IF YOU GO
When: 8 p.m. Wednesday, Thursday, Friday & Saturday; 2 p.m. Saturday & Sunday; 7:30 p.m. Sunday
Where: Naples Philharmonic Center for the Arts, 5833 Pelican Bay Boulevard, Naples
Information: 800-597-1900 or thephil.org
Something Else: Ask for seats on the left aisle if you want a closer look at some of the costumes; cast members enter and exit that way.
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NAPLES — It's nice to see George Hamilton perform live. You can't underestimate the impact of six strapping young boys in heels and corsets vamping across the stage. But a ten-minute intro with sassy drag queen Betty Wite-Out was nearly the best part of the "La Cage Aux Folles" tour at the Philharmonic.
"La Cage Aux Folles" focuses on a gay couple who owns a French Riviera nightclub. Their son decides to marry and brings home the daughter of an ultra-conservative politician.
The original 1983 Broadway production, with book by Harvey Fierstein and music and lyrics by Jerry Herman was based on a 1973 French play of the same name. The 1996 Robin Williams and Nathan Lane film "The Birdcage" moved the action to Miami Beach, but otherwise, everything else is pretty much the same. The old Naples Dinner Theatre also produced a version in March 2006.
The current tour has a lengthy history. It is descended from a stripped-down 2008 revival at the Menier Chocolate Factory, a 180-seat fringe theater in south London. That show transferred to the West End in the fall of 2008 and then to Broadway in April 2010. The tour comes from the New York production, which won a Tony for Best Musical revival. Christopher Sieber (Albin) and several of the Les Cagelles dancers played their roles on Broadway.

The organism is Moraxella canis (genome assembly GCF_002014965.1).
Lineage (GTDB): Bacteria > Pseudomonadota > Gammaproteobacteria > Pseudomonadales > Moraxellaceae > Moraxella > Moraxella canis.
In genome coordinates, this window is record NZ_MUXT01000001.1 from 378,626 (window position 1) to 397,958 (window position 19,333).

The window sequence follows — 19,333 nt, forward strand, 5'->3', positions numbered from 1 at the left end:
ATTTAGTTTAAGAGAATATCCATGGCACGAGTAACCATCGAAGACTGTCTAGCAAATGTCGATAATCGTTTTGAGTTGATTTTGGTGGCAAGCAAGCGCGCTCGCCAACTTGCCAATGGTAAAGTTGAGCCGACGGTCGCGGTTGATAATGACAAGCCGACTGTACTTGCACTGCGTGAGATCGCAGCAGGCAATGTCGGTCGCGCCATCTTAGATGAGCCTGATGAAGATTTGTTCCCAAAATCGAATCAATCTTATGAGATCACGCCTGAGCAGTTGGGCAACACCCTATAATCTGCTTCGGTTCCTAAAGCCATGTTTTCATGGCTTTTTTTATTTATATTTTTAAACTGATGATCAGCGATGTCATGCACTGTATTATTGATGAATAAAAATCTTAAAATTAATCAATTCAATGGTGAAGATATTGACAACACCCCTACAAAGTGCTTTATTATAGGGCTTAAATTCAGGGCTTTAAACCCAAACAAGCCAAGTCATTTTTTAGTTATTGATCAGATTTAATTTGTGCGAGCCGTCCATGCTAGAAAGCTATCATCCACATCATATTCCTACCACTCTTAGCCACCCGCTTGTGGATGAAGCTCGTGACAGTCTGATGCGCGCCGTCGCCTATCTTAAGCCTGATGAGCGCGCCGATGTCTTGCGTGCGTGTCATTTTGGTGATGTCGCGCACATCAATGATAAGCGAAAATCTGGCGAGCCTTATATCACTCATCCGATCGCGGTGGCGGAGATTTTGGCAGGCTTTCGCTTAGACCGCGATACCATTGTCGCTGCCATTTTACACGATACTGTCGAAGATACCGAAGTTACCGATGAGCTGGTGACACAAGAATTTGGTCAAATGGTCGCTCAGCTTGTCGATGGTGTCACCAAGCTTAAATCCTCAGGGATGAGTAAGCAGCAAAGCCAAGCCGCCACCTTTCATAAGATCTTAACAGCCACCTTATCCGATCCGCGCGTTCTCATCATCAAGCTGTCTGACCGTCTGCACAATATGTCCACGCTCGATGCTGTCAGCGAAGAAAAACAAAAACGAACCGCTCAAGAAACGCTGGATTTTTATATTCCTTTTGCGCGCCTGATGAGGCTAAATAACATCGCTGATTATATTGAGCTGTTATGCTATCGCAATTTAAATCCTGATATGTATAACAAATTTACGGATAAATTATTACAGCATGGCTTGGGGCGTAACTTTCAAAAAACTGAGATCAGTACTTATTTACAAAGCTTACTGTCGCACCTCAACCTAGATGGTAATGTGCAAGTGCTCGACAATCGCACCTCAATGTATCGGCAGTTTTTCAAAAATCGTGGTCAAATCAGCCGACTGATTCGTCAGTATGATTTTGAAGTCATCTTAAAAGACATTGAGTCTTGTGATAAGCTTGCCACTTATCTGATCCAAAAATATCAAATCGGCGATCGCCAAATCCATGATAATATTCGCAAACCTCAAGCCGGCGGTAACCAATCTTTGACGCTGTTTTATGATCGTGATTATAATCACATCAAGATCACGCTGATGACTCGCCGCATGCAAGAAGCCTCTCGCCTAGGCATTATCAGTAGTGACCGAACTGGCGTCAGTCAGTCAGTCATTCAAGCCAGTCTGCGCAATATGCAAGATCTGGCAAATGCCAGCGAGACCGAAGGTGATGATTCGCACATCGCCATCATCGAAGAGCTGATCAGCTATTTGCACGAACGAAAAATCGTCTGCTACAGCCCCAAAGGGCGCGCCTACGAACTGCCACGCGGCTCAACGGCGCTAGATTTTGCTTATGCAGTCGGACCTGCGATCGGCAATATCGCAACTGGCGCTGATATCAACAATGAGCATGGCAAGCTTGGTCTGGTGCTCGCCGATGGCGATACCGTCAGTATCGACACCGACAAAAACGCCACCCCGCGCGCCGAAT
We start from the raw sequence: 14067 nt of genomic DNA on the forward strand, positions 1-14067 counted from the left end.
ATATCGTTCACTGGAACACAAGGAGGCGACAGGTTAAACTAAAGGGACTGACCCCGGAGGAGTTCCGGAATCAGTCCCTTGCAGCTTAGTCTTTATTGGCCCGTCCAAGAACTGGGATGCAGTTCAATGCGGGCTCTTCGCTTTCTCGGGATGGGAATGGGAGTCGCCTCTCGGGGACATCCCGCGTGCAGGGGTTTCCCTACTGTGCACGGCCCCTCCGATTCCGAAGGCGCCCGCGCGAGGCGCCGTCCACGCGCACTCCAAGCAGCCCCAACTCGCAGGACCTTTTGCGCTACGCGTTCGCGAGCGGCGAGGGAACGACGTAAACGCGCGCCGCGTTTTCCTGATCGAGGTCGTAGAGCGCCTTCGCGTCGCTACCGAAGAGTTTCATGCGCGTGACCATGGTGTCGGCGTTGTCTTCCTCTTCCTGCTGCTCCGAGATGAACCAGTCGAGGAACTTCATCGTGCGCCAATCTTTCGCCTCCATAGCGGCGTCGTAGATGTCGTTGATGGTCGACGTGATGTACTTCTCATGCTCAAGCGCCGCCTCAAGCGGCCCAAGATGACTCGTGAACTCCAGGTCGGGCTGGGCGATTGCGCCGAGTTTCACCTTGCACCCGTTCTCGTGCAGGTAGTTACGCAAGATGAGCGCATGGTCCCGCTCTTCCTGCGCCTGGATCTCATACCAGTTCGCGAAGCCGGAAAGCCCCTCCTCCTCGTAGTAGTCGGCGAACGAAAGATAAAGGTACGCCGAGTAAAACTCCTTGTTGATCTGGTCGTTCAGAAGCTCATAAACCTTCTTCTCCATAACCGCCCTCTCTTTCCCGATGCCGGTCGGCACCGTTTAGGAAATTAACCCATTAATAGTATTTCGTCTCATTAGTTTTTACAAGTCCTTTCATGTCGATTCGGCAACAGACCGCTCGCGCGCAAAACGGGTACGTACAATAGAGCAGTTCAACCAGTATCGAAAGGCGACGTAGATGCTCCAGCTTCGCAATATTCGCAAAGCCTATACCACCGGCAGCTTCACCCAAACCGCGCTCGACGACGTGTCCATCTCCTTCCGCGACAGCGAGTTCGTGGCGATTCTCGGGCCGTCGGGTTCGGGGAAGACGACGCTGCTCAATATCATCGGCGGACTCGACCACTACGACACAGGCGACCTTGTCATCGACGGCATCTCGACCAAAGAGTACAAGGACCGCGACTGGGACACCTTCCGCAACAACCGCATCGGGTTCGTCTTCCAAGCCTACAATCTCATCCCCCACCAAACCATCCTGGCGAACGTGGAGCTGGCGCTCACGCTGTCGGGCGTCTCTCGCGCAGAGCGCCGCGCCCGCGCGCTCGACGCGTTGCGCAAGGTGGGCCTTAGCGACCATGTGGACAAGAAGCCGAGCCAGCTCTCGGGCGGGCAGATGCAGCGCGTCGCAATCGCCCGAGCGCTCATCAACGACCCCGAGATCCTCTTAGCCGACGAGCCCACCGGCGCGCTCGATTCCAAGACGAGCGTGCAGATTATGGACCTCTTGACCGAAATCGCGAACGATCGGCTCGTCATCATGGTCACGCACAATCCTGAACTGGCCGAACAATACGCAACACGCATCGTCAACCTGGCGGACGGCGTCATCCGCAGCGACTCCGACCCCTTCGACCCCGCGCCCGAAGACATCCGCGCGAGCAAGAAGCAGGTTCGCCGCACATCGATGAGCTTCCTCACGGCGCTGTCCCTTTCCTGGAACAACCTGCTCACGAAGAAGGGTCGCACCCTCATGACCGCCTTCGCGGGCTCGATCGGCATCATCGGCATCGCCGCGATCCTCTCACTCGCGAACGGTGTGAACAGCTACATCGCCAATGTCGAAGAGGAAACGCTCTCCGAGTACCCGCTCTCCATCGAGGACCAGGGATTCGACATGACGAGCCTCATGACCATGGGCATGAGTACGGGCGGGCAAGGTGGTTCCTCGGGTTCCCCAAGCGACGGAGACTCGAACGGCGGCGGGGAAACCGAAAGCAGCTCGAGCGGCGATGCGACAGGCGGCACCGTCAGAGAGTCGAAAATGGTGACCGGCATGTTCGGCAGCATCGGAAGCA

The pedigree does not, unfortunately, give the show any much-needed "oomph." "La Cage" lumbers along for nearly three hours with nary a care for believable characters or something that passes for acting.
The "La Cage" plot - ultra-conservatives and their dislike of gays - hasn't aged well. The theme, groundbreaking in the '70s, a white-hot culture war in the '80s and mainstream in the '90s, feels tired, angry and a little sad now. Fierstein's mushy dialogue preaches - but doesn't allow you to understand anything about the people on the stage.
There's no nuance to the show. None. Characters are sinners or saints - and redemption comes out of the blue with a spotlight, a heartfelt speech and tinkling keys that signal a big 11 o'clock number.
Here, Albin is a martyr without reproach. Anne's parents are "evil moral crusaders." The son, Jean-Michel, an unfeeling cad. At least "The Birdcage," as flawed as it was, tried to give its primary characters some shadings, although the girl's parents were still "very bad people."
None of this would be unforgivable if the show managed to make you care about anything or anyone. Or if it found humor in anything but the easiest of gay stereotypes. It doesn't. It can't. "La Cage" simply beats its message - to thine own self be true - into the audience with a platform heel and sprinkles some glitter over the mess on the way out.